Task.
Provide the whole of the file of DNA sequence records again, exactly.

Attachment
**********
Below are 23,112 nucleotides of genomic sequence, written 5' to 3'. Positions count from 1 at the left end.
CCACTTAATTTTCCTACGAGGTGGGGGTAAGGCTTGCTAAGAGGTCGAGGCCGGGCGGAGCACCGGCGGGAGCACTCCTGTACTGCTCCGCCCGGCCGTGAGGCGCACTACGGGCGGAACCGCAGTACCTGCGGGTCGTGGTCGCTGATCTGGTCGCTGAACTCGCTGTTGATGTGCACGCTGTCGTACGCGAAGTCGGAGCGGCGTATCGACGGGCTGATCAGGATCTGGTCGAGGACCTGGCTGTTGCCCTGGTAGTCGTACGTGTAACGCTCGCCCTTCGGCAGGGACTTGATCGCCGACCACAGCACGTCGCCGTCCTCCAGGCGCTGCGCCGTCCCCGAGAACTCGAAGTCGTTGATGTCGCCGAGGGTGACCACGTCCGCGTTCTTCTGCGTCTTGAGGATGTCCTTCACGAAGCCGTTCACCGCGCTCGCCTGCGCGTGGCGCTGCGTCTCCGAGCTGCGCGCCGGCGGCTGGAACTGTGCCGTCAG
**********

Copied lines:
Below are 23,112 nucleotides of genomic sequence, written 5' to 3'. Positions count from 1 at the left end.
CCACTTAATTTTCCTACGAGGTGGGGGTAAGGCTTGCTAAGAGGTCGAGGCCGGGCGGAGCACCGGCGGGAGCACTCCTGTACTGCTCCGCCCGGCCGTGAGGCGCACTACGGGCGGAACCGCAGTACCTGCGGGTCGTGGTCGCTGATCTGGTCGCTGAACTCGCTGTTGATGTGCACGCTGTCGTACGCGAAGTCGGAGCGGCGTATCGACGGGCTGATCAGGATCTGGTCGAGGACCTGGCTGTTGCCCTGGTAGTCGTACGTGTAACGCTCGCCCTTCGGCAGGGACTTGATCGCCGACCACAGCACGTCGCCGTCCTCCAGGCGCTGCGCCGTCCCCGAGAACTCGAAGTCGTTGATGTCGCCGAGGGTGACCACGTCCGCGTTCTTCTGCGTCTTGAGGATGTCCTTCACGAAGCCGTTCACCGCGCTCGCCTGCGCGTGGCGCTGCGTCTCCGAGCTGCGCGCCGGCGGCTGGAACTGTGCCGTCAG